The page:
Which enrichment program sounds better?
This month we’re designing Rube Goldberg machines, making pointillism self-portraits, writing a haiku, and creating our own mazes!
This month we’re investigating how small changes can have huge effects. To do that, we’ll be designing Rube Goldberg machines, making pointillism self-portraits, writing a haiku, and creating our own mazes!
Notice that, while the “activities” are exactly the same, in the second option the students are pursuing an interesting thought. We’re connecting everything with an abstract, big idea rather than just, well, doing a bunch of random stuff.
Enrichment is not merely about doing fun things. It should never be just a project-of-the-week. It must be about getting students thinking in new and interesting ways.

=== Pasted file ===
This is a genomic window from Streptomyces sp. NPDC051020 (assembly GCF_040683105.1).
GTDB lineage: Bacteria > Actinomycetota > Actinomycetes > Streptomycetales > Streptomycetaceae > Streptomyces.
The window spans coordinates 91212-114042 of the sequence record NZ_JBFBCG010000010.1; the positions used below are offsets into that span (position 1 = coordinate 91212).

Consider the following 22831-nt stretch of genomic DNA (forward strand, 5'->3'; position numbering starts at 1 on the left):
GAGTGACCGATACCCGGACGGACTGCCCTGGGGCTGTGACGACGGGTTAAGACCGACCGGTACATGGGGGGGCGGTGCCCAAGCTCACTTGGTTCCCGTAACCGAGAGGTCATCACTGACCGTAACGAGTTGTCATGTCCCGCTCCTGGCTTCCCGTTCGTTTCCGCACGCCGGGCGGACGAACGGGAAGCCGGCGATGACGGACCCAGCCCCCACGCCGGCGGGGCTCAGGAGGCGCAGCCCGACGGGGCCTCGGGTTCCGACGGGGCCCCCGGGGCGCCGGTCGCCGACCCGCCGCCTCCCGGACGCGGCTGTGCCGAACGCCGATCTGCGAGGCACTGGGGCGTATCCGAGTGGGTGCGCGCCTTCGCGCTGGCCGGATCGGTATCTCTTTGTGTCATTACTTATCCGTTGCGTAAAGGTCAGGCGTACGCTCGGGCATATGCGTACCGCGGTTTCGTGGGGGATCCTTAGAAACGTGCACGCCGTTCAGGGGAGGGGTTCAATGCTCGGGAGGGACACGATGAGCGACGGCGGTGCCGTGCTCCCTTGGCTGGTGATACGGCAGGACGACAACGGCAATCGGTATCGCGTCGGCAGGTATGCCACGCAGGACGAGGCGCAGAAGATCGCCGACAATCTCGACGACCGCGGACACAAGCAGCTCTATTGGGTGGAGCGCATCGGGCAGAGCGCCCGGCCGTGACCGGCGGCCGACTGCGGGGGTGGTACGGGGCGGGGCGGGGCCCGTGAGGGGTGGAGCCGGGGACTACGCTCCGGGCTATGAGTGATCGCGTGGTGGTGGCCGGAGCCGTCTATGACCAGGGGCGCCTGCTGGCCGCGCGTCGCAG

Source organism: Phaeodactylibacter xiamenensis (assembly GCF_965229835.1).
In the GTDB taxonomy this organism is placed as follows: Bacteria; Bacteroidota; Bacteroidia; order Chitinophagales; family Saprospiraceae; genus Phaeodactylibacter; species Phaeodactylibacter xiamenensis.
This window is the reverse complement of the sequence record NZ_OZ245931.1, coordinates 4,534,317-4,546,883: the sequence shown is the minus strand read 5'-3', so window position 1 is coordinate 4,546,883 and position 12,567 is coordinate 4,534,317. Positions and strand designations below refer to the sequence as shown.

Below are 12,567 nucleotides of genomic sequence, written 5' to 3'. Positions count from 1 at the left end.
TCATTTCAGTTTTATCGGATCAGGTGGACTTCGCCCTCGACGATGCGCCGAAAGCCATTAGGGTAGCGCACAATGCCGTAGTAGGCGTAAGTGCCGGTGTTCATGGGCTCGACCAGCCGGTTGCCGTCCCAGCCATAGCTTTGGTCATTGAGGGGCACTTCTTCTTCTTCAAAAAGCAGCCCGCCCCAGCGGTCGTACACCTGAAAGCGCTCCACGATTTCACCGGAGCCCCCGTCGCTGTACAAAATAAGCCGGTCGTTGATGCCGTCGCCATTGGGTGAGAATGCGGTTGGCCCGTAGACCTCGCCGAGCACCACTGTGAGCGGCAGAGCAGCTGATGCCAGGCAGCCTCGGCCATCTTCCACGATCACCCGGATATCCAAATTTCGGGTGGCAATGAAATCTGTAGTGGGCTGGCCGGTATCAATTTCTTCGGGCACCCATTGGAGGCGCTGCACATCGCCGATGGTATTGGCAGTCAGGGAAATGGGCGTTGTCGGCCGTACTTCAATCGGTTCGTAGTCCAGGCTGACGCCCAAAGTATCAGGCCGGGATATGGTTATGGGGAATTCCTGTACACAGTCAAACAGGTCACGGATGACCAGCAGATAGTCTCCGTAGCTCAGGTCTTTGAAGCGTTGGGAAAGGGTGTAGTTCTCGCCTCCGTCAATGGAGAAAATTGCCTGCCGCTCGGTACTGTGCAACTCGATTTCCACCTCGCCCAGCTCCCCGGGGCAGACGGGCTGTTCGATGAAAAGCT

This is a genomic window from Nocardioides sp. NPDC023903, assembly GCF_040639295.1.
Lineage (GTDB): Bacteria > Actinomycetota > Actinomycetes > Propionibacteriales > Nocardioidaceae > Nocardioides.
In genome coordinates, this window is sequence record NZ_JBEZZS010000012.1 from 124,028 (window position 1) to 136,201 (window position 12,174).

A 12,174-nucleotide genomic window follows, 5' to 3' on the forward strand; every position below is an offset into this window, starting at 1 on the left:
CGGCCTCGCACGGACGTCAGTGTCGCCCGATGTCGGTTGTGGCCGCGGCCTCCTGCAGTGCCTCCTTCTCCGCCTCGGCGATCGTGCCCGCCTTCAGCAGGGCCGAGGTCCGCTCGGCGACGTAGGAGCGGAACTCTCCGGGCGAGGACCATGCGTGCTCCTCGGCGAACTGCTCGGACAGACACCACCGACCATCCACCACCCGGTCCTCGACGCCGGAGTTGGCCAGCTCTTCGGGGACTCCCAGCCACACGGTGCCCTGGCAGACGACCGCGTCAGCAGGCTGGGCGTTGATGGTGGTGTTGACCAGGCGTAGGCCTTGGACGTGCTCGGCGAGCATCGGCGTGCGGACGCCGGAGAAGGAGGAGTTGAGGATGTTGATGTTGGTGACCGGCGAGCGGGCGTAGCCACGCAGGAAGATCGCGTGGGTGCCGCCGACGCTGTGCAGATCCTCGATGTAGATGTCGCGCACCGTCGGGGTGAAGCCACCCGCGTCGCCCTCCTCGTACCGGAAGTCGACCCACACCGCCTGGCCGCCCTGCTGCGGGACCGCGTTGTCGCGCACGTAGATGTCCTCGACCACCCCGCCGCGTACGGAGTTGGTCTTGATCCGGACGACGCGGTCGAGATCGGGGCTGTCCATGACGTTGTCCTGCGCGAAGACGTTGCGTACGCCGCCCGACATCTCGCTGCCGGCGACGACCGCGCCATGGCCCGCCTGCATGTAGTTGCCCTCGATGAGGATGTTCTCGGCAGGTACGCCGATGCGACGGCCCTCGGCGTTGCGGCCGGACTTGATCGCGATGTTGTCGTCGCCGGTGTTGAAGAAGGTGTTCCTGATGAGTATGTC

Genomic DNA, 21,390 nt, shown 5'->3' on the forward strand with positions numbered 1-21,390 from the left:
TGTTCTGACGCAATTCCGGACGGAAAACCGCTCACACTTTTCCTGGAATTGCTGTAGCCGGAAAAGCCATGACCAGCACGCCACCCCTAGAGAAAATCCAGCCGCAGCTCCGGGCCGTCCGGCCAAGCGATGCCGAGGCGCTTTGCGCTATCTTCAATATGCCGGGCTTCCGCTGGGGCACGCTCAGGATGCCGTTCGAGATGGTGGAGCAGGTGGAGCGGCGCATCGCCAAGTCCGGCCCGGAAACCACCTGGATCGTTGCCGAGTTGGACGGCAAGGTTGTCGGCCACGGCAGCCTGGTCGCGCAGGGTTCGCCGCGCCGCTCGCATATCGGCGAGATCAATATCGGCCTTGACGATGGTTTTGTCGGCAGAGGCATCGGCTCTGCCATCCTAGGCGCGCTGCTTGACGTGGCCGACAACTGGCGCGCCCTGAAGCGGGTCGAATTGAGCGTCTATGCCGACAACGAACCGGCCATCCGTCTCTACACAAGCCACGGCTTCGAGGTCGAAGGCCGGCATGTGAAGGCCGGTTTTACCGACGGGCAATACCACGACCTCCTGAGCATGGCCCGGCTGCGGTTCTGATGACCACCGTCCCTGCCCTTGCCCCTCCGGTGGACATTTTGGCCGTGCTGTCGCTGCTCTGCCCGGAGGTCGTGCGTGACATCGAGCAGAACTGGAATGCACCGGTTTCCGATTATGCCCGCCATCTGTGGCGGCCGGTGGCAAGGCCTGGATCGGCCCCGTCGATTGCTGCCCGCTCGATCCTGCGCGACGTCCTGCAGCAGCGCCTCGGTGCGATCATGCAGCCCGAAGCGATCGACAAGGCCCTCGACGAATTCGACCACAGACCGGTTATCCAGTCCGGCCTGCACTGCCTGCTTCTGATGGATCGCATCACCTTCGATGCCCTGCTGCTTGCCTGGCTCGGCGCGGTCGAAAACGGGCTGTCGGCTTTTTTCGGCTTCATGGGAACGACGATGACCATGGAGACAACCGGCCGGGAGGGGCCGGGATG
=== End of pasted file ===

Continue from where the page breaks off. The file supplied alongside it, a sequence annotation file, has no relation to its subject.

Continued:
Ask Some Juicy Questions
Sure, I can have my students make a Rube Goldberg machine, but I also need to ask high-level questions about Rube Goldberg machines
- Looking at these three Rube Goldberg machines, create two different ways to rank them (ie, “most complex” or “most beautiful” or whatever you can think of). Explain the reasons for your rankings.
- In what ways are these machines’ complexity a good thing? How are they a bad thing? (Later…) Overall, would you say they are good or bad?
- Connect each Rube Goldberg machine to a character from our reading program (or beyond!). Which character would most-appreciate each machine?
- Which machine do you think best exemplifies our big idea “small changes can have huge effects”? Explain the hardest part of this choice.
Aren’t you dying to hear your students responses!? (Here’s more advice on using specific criteria to prompt higher-levels of thinking.)